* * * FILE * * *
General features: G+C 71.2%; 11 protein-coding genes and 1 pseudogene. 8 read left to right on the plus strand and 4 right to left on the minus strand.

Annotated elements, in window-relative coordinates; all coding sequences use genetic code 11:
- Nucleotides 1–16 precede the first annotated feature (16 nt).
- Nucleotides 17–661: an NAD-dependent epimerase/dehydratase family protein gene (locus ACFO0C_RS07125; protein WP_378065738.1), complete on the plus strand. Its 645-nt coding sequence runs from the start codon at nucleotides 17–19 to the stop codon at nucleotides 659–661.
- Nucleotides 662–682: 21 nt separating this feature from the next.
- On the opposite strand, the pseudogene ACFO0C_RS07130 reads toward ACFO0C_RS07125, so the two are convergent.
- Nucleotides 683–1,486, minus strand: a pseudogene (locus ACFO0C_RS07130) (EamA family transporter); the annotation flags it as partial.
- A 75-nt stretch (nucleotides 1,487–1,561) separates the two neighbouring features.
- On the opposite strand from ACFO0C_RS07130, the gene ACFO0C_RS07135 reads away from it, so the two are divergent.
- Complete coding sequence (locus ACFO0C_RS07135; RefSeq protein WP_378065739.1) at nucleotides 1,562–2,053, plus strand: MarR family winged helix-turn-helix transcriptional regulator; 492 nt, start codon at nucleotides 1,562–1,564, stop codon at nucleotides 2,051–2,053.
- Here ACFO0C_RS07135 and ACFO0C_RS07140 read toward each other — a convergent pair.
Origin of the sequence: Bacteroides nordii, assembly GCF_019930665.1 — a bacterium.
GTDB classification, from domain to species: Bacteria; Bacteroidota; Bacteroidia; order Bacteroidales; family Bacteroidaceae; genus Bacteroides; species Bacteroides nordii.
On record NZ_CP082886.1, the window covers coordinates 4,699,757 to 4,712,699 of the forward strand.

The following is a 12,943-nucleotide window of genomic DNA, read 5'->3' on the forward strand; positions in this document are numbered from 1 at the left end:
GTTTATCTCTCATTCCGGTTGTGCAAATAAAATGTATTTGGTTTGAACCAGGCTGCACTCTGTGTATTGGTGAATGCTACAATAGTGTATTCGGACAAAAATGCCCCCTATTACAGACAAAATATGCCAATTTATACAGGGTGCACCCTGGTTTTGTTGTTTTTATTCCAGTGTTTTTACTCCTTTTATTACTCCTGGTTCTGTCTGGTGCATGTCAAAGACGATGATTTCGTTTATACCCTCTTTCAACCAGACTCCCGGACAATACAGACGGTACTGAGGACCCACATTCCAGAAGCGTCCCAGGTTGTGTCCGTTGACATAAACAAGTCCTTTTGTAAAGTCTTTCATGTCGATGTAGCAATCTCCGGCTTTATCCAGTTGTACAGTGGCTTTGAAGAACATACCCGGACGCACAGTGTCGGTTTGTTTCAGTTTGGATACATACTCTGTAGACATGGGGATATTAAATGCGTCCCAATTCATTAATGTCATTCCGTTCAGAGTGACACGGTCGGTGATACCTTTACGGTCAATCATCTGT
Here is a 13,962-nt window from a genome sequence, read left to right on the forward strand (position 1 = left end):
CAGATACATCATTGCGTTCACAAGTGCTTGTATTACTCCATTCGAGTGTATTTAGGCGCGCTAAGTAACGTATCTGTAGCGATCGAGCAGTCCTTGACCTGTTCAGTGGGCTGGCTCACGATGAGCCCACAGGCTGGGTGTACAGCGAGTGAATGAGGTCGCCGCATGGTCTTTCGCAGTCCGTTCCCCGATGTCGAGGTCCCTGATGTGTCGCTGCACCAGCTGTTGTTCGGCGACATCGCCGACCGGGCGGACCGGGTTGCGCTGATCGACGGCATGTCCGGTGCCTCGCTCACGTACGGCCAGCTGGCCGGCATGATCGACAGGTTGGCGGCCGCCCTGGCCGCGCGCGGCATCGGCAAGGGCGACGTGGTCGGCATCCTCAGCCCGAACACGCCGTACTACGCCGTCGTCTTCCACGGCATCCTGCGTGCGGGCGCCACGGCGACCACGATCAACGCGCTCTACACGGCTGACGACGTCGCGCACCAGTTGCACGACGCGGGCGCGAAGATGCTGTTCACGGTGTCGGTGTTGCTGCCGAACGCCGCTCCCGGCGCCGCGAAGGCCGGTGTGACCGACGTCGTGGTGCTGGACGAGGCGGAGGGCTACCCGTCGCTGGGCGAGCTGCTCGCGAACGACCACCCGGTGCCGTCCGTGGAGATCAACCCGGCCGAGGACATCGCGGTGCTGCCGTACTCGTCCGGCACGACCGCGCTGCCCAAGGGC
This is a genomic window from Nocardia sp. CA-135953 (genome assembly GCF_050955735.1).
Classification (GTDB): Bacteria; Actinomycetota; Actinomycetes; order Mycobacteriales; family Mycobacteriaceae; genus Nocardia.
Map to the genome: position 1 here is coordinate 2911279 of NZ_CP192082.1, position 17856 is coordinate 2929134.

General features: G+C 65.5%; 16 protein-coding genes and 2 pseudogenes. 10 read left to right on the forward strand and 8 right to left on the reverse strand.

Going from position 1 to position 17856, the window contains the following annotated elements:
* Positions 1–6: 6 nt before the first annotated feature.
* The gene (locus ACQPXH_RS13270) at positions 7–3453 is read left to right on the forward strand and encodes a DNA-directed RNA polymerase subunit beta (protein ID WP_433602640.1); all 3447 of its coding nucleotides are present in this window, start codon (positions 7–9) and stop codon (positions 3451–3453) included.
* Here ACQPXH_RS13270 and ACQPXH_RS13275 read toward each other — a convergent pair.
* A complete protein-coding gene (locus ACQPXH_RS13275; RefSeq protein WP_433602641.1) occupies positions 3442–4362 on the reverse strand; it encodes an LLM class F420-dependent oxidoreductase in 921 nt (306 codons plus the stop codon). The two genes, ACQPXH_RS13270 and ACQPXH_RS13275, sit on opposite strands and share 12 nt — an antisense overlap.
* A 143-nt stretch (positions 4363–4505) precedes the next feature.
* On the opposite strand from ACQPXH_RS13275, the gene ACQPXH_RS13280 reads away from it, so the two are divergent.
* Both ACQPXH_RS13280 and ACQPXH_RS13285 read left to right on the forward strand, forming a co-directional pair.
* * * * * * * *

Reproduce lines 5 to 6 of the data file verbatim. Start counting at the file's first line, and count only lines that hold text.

- Nucleotides 662–682: 21 nt separating this feature from the next.
- On the opposite strand, the pseudogene ACFO0C_RS07130 reads toward ACFO0C_RS07125, so the two are convergent.